I love it that quite often the translators of the bible put kindness and love together to describe this characteristic of God. And there is such extravagant language here – our God is ‘abounding’ in this wonderful quality, no shortage here! We have the most amazing God. He is omniscient and omnipotent; all knowing and all powerful, and yet He is wonderfully kind.

Kindness is one of the hallmarks of God in His dealings with us. It is an essential part of His nature. We know this because it is listed as one of the fruits of the Spirit, although it may be one we pass over sometimes in favour of love, joy and peace!! Galatians 5:22. Paul reflects, in Romans 2:4, that God’s kindness, can actually bring people to repentance and into His family. No coercion here only love and grace and kindness to draw us!

David and Jonathan knew all about this quality of God’s – this kindness. We read that, before he died, Jonathan asked David to show him the loving kindness of the Lord by extending that same kindness to anyone left in his family after he and Saul had gone. (1 Samuel 20:14,15). This David did by asking, ‘Is there no one still left of the house of Saul to whom I can show God’s kindness?’ 2 Samuel 9:3. It was not something Mephibosheth, Jonathan’s son, was expecting. David had the power, Mephibosheth none!

David well understood God’s kindness and many of His psalms are thanking and blessing God for that ‘loving kindness’. He had such a grasp of this aspect of God, and he revelled in it in his praise and thanks to God. We know that David was a man after God’s own heart, (Acts 13:22), and I believe the Lord wants us to be like David, learning to ‘see’ and revel in His overwhelming kindnesses to us. Giving thanks to God for all His kindness throughout the day, will do just that. And as you express your gratitude to Him it will surely heighten your awareness of His kindness towards you.



As you start (or continue) your journey into a lifestyle of ‘Thanksgiving’, sing or speak out loud these beautiful words that David wrote, and remind yourself of the wonderful thing that it is, to have a God who combines power and glory with kindness.

‘So I have looked upon You in the sanctuary to see Your power and Your glory. Because your loving kindness is better than life, my lips shall praise You. So I will bless You while I live; I will lift up my hands in your name….. You have been my help and in the shadow of Your wings will I rejoice’. Psalm 63:2-4,7. AMP.

The Kindness diaries update

Thanks to those of you who have participated in my journey with the diaries.

I intended to write daily throughout the year, but some circumstances prevented this. As I have said before, being kind to oneself is very important, and sometimes things just don’t work out as we hoped.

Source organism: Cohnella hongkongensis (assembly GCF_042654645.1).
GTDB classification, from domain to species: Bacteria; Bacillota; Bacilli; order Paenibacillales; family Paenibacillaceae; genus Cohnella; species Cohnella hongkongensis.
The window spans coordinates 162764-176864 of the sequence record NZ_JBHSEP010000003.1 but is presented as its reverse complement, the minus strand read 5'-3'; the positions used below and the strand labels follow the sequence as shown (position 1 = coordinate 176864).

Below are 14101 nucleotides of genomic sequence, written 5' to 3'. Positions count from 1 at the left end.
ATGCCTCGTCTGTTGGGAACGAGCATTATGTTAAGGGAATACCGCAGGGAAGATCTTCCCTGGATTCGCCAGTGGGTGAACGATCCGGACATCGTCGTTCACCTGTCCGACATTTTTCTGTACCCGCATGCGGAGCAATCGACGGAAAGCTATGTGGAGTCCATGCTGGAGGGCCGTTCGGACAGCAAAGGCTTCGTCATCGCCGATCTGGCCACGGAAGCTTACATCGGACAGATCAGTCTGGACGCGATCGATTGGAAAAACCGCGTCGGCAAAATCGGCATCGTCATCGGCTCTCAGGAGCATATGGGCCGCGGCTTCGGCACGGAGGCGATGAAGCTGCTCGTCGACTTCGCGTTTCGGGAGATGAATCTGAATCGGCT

Kindness and compassion are almost twins, if not sisters. I think showing kindness and compassion to oneself is incredibly important.

What does this look like?

1. Not beating yourself up when you make mistakes.

2. Being open to new ways of looking at a situation

3. Asking for help from friends when you are really struggling.

4. Doing something lovely every day

5. Getting enough rest and sleep.

A warm welcome to all new followers. I really appreciate you signing up and hope you enjoy the site.

Kindness to those who suffer

As I write this I think of those suffering in wars around the globe and also in Turkey and Syria, battling homelessness bereavement and the fear of whta tomorrow may bring.

I have had a break from writing as you may have noticed. I set myself the challenge of writing everyday this year. And some stuff has been very difficult, so I practised what I precah and stopped writing for a while, to be kind to myself. Sometimes we need to just practice self-care, even if it means stopping a project or taking time out.

Suffering is a subject very dear to my heart. I think it isn’t spoken of enough because it will come to us all at some point in some way shape and form. And it really hurts.

So how do we help others who are suffering? I think it is important to be there for them, to listen and just sit maybe over a cup of tea. And be prepared to sit in silence if there are no words. Because sometimes silence is all that can be be said when the pain is too much. There may be tears and anger and many emotions too.

I think suffering also has benefits which may sound like a strange thing to say. It can shape the most beautiful empathic and amazing people, like Nelson Mandela, who was imprisoned for much of his life.

What I feel very strongly, is that suffering is never wasted. It is a horrible thing to experience, but if harnessed, can produce powerful people who help others. Those who become campaigners for justice, having lost a loved one or who go on to speak in schools, to help children avoid getting into criminality.

I think it is important to speak about such things, to she the burden with our friends and of course to act kindly. To offer that cup of tea or a shoulder if needed. And sometimes a bunch of flowers doesn’t go amiss…

I hope you are all doing okay out there. Thanks so much to all of you for all your sharing and reading and engaging with the blog.